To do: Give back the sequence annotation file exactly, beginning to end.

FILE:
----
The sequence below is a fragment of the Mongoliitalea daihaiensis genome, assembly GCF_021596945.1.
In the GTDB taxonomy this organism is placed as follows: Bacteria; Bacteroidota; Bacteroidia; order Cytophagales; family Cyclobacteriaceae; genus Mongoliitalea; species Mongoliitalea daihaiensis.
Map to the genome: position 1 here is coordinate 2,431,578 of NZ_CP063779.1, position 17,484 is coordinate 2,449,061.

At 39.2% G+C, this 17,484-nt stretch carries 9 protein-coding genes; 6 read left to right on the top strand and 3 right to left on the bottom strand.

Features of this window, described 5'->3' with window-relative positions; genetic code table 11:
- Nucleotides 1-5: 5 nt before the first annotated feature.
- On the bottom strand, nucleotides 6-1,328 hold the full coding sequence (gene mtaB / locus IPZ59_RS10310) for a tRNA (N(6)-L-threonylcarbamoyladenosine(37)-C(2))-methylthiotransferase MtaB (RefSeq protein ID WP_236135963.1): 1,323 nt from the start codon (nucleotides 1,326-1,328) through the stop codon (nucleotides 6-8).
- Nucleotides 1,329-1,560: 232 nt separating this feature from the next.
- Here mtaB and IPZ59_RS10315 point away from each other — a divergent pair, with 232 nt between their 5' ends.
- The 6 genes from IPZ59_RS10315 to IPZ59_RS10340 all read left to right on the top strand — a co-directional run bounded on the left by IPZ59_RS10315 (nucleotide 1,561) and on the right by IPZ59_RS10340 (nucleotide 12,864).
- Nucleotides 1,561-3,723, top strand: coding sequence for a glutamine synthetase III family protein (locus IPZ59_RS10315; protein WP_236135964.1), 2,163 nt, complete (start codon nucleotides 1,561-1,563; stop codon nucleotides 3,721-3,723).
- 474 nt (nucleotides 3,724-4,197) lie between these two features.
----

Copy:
The sequence below is a fragment of the Mongoliitalea daihaiensis genome, assembly GCF_021596945.1.
In the GTDB taxonomy this organism is placed as follows: Bacteria; Bacteroidota; Bacteroidia; order Cytophagales; family Cyclobacteriaceae; genus Mongoliitalea; species Mongoliitalea daihaiensis.
Map to the genome: position 1 here is coordinate 2,431,578 of NZ_CP063779.1, position 17,484 is coordinate 2,449,061.

At 39.2% G+C, this 17,484-nt stretch carries 9 protein-coding genes; 6 read left to right on the top strand and 3 right to left on the bottom strand.

Features of this window, described 5'->3' with window-relative positions; genetic code table 11:
- Nucleotides 1-5: 5 nt before the first annotated feature.
- On the bottom strand, nucleotides 6-1,328 hold the full coding sequence (gene mtaB / locus IPZ59_RS10310) for a tRNA (N(6)-L-threonylcarbamoyladenosine(37)-C(2))-methylthiotransferase MtaB (RefSeq protein ID WP_236135963.1): 1,323 nt from the start codon (nucleotides 1,326-1,328) through the stop codon (nucleotides 6-8).
- Nucleotides 1,329-1,560: 232 nt separating this feature from the next.
- Here mtaB and IPZ59_RS10315 point away from each other — a divergent pair, with 232 nt between their 5' ends.
- The 6 genes from IPZ59_RS10315 to IPZ59_RS10340 all read left to right on the top strand — a co-directional run bounded on the left by IPZ59_RS10315 (nucleotide 1,561) and on the right by IPZ59_RS10340 (nucleotide 12,864).
- Nucleotides 1,561-3,723, top strand: coding sequence for a glutamine synthetase III family protein (locus IPZ59_RS10315; protein WP_236135964.1), 2,163 nt, complete (start codon nucleotides 1,561-1,563; stop codon nucleotides 3,721-3,723).
- 474 nt (nucleotides 3,724-4,197) lie between these two features.